Well known Veloce touches include choke blank plug, missing side window surrounds (those are heavy!), no glove box door and more.  Good looking dash.  


Lightweights had more delicate seat frames to save weight.  Losing the window winder assemblies and slab of glass was no doubt good for at least a couple kg.  Door panels are neat in these, providing a nice arm rest I suppose.


The business end of things.  There are many many differences under the hood between the 750B and 750E besides the obvious headers, dual Weber 40DCO3’s  and associated intake system and more.  This car would most likely have shipped with a Marelli voltage regulator – item here appears to be from Bosch.  These days, a lot of guys reverse the path of the two intakes on the drivers side of the engine compartment, piping air to the cabin from the front opening and running the duct under the engine intake duct which connects to the rear opening.  Plenum appears to be an original magnesium alloy! item, probably with matching magnesium oil pan.  Plenum has a hex nut instead of a wing nut.  A few trivial non-originalities.  Who cares?  I have a spare Veloce distributor if it needs one…


Last of the numbers.  These engines made a lot of power from the factory and even more when given over to tuners such as Conrero.  Reader Steve suggests as many as 1 in 5 of the early engines self destructed during competition.  Further evidence of the rarity of “matching numbers” and a reason to not really care about it given an early Veloce.   I’ll take provenance over perfect originality.

This is a really sweet car in my opinion.  There can’t be more than a handful of SVA’s in the world that aren’t restored to better than new and look like the inside of a Philippe Patek watch.  Well, there can’t be more than a handful of these left in any condition I suppose, so if you have the funds go for it.  I sure would.  Anyone feeling generous?


13 thoughts on “Market 521: SVA 750E 02159 in Germany

  1. I know that original engine numbers are better than none matching, but the engine should be made in the same year as the car. I realize that racing engines were destroy but, you can always purchase replacement blocks and stamp the original number on it. The collectors pay more for matching number cars compared to those without matching numbers.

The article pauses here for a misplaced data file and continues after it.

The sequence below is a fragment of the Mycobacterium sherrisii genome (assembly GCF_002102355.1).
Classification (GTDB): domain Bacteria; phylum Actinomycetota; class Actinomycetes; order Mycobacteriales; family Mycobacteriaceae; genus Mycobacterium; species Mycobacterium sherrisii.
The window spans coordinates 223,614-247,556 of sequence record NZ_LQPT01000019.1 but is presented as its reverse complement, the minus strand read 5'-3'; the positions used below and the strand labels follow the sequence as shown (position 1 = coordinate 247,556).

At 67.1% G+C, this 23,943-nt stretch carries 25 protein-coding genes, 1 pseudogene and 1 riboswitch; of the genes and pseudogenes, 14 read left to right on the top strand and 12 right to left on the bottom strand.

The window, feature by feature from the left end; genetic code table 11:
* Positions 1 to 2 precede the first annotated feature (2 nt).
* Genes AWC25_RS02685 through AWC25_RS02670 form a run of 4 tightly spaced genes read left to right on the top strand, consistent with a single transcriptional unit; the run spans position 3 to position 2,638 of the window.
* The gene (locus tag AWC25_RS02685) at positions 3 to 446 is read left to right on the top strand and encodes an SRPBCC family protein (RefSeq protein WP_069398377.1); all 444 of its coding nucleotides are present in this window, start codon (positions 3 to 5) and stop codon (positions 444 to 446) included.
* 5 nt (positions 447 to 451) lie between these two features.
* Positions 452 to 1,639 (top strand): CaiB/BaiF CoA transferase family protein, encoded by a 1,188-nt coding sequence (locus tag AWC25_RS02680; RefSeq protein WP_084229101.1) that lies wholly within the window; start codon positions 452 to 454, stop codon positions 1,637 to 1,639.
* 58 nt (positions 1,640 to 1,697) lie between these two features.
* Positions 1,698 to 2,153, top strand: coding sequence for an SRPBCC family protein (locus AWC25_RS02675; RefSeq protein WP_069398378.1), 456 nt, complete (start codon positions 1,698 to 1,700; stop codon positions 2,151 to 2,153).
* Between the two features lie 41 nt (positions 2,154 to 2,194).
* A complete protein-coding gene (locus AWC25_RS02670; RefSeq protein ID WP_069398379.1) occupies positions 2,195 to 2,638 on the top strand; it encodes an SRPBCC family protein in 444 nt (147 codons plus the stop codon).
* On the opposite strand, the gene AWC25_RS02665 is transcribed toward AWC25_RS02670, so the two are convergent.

• I’ve had conversations with “collectors and experts” about engine numbers many times. The more valuable the car, the more value matching numbers adds -and by matching I mean the one that came in it from new. The most valuable cars have provenance based value and originality to the provenance is more important than originality to new. Collectors will pay more for matching I agree, but if it’s a stamped with original numbers replacement blank, or shaved and re-stamped engine from another car, it’s not really matching and the collector is being deceived or deceiving themselves.

  2. Matt, This Sprint Veloce has a build plate with four fields, the fourth being something about maximum weight.
    When did Giulietta build plates begin to include this fourth field?

    Thanks. R Ball

  3. – Giulietta plates w 4 fields began from the very beginning of production, later the fields became 3 (no more Kg) and then the entire aluminum plate disappeared and black plastic stickers were used.
    – What do you mean for “provenance-based value”? If it comes from the first owner (almost
    impossible!) or what? I think the engine-chassis matching numbers is still the most desirable value for a collector.
    – You can change the engine if it brakes but is sufficient the new number was of the same period, not necessary the same year (not easy). If you clear a different number of an engine and you stamp it with the original one, is clearly detectable and they are not really considered matching numbers. In my view, in this case, is better no matching numbers!